Attorney Matthew Coyte’s indignation over alleged police mistreatment of his clients is almost palpable as he describes events that recently led to a settlement with the city for $150,000.
Coyte’s lawsuits against the city, one in state court and one in federal court, stemmed from actions that occurred while Albuquerque police were investigating an officer-involved shooting on April 14, 2010, at a convenience store at Gibson and Broadway. Benjamin Marquez, a suspect in a 2008 shooting, was alleged to have pointed a gun at an APD officer and was shot but not killed.
The lawsuits alleged Patricia Silva and her two adult sons, Carlo Villa and Gildardo Villa, were unwillingly drawn into the drama.
Later that day, they were pulled out of their home at gunpoint, thrown to the ground and threatened by snipers in “ninja” outfits, placed in the SWAT team’s tanker-like “Bearcat” vehicle and taken to a park, transferred to a police vehicle and driven to Albuquerque police headquarters for questioning, the lawsuits said.
Coyte says perhaps the worst of it was that he spent two years trying to find a record of who actually made the arrests of Silva and the Villas, only to be frustrated.
“The real troubling thing about the case is they (police) concealed the fact they ever went there,” Coyte said. “They never filed a police report.”
Coyte’s clients were not charged with a crime and were taken back to their home about an hour later after questioning. But the lawsuit he filed on their behalf claimed that the “brutal arrest,” coupled with officers’ failure to file reports or identify themselves, amounted to actions of “secret police” in violation of the plaintiffs’ constitutional due process rights.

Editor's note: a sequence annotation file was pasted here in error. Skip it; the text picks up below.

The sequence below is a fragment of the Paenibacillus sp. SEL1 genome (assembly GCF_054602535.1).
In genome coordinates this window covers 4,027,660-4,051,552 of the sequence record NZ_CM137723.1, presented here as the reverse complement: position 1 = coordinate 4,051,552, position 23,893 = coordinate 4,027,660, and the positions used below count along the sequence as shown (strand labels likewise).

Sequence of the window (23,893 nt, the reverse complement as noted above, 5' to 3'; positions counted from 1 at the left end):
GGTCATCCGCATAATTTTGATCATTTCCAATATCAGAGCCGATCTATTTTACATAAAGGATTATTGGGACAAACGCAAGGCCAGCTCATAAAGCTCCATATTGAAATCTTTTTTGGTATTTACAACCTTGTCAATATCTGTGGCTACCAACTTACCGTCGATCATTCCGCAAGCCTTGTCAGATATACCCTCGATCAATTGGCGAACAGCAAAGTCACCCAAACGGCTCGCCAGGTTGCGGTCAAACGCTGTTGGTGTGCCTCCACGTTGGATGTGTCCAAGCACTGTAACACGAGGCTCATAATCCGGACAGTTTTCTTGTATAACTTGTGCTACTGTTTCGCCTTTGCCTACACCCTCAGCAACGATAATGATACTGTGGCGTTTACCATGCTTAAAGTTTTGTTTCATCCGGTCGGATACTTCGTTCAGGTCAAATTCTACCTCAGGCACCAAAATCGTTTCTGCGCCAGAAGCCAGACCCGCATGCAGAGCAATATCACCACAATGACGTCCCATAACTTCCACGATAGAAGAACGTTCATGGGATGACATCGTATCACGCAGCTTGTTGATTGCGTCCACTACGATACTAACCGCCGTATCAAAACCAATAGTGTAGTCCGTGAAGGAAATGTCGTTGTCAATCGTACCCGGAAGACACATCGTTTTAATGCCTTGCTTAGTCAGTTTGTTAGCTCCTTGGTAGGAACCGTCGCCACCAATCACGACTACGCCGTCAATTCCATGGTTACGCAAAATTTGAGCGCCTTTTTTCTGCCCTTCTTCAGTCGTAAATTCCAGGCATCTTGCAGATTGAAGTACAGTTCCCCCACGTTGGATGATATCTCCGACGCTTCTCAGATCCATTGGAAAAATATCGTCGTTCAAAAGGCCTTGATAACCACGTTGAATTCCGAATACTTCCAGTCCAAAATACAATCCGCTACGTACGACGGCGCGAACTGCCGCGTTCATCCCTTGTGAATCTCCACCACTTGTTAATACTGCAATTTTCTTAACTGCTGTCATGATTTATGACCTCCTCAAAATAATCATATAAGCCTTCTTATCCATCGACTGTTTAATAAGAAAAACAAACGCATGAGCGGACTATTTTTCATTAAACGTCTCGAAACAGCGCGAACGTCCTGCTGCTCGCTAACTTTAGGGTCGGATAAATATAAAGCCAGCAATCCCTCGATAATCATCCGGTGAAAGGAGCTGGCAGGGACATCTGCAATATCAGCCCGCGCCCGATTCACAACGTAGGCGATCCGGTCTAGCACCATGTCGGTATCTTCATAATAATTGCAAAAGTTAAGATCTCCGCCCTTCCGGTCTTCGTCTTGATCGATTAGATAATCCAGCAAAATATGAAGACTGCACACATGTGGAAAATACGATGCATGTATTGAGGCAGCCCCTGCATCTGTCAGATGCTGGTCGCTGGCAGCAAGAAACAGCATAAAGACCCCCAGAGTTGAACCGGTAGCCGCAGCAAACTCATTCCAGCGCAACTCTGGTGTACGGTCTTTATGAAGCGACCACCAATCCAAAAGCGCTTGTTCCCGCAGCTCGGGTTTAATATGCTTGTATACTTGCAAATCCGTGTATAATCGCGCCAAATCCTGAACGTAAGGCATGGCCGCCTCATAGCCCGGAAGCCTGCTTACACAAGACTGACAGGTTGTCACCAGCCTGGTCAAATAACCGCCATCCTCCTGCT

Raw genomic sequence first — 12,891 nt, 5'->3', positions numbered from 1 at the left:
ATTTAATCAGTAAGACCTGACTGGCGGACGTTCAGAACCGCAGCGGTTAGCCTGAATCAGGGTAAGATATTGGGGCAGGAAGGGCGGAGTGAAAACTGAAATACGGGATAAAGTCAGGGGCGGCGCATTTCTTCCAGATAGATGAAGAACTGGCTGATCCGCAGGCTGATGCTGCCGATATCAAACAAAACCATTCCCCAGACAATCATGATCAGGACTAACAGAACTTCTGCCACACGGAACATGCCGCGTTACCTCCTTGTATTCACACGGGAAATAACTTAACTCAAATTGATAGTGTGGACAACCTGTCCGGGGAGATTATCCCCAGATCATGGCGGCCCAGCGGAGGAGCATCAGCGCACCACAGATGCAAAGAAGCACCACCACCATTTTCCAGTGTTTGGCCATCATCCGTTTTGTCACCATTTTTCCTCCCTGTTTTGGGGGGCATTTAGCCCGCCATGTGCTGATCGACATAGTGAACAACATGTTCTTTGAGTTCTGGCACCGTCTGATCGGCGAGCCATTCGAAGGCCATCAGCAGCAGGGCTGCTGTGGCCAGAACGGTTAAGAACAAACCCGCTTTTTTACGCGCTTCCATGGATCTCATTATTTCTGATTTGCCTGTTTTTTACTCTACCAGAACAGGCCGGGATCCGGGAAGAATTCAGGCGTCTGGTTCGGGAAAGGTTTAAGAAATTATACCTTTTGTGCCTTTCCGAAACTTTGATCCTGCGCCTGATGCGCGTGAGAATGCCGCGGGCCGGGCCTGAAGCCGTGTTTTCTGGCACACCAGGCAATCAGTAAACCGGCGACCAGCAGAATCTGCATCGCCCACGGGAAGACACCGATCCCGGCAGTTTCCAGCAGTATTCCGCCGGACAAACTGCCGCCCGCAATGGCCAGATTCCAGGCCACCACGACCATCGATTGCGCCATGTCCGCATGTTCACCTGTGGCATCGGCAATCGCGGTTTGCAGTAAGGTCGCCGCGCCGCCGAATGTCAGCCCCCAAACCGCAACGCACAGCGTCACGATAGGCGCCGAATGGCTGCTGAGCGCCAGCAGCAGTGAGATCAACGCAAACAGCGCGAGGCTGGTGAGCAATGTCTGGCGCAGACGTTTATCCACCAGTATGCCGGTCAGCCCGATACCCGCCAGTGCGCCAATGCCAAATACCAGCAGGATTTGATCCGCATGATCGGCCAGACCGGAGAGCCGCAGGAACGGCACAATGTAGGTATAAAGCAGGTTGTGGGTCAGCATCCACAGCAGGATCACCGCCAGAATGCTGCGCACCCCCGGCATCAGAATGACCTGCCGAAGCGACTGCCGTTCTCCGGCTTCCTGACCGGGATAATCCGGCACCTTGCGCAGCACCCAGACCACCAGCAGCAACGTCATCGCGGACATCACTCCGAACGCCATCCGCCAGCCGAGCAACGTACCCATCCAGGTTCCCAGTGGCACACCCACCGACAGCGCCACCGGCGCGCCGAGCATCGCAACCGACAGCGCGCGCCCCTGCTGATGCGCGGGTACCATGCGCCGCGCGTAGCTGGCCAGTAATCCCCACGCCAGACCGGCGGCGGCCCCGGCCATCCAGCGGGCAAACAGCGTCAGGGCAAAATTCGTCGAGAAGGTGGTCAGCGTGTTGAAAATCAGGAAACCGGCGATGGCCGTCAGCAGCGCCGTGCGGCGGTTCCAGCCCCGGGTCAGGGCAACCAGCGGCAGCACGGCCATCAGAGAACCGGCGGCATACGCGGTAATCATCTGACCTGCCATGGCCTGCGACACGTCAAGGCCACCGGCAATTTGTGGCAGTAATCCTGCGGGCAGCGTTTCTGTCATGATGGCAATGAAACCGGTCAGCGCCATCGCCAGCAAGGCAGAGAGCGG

“I was presented with real problems in knowing who did it,” Coyte said. “I think it’s an outrage.”
The city denies any wrongdoing in the case and, in the settlement agreement, it admits no liability.
Assistant City Attorney Stephanie Griffin says APD officers were trying to locate one or all of the individuals who had been with Marquez. Officers were searching for a silver Jaguar that had been at the convenience store gas pump, and they had located Carlo Villa.
Coyte said Carlo Villa had dropped off Marquez at that gas station.
Gang detectives were on the case because they suspected some gang involvement, and when they informed supervisors over the radio they’d found the Jaguar, SWAT officers responded to assist, she said. It was not a formal SWAT callout.
“In the process of setting up a perimeter, Gildardo came out of the house, and he was detained. Ms. Silva and Carlos also were directed to come out, and they were detained as well,” Griffin said.
“Unfortunately, only a couple of officers wrote reports. But it wasn’t ‘secret police’ as described by plaintiffs’ counsel,” she said.
Coyte said he eventually plowed through “a stack of reports” from the Marquez investigation and found “a couple of oblique references” to his clients.
When he filed requests under the Inspection of Public Records Act to get the computer-assisted callout logs, he was told the logs did not exist.
“Eventually, I had to file in federal court alleging a conspiracy” by SWAT team members, he said.
The lawsuits claim the family thought police were going to kill them, especially after Silva allegedly heard an officer yell, “move just a little bit, I’d like to splatter your head across the floor.”
Griffin said there was “no evidence to support that any officer made any such statement.”
Coyte said the settlement “helps compensate what happened to them. But it doesn’t resolve having (police) come to your house, stick a gun in your face and there’s never a report about it.
“This really does go to the heart of the culture in the (police) department,” he said.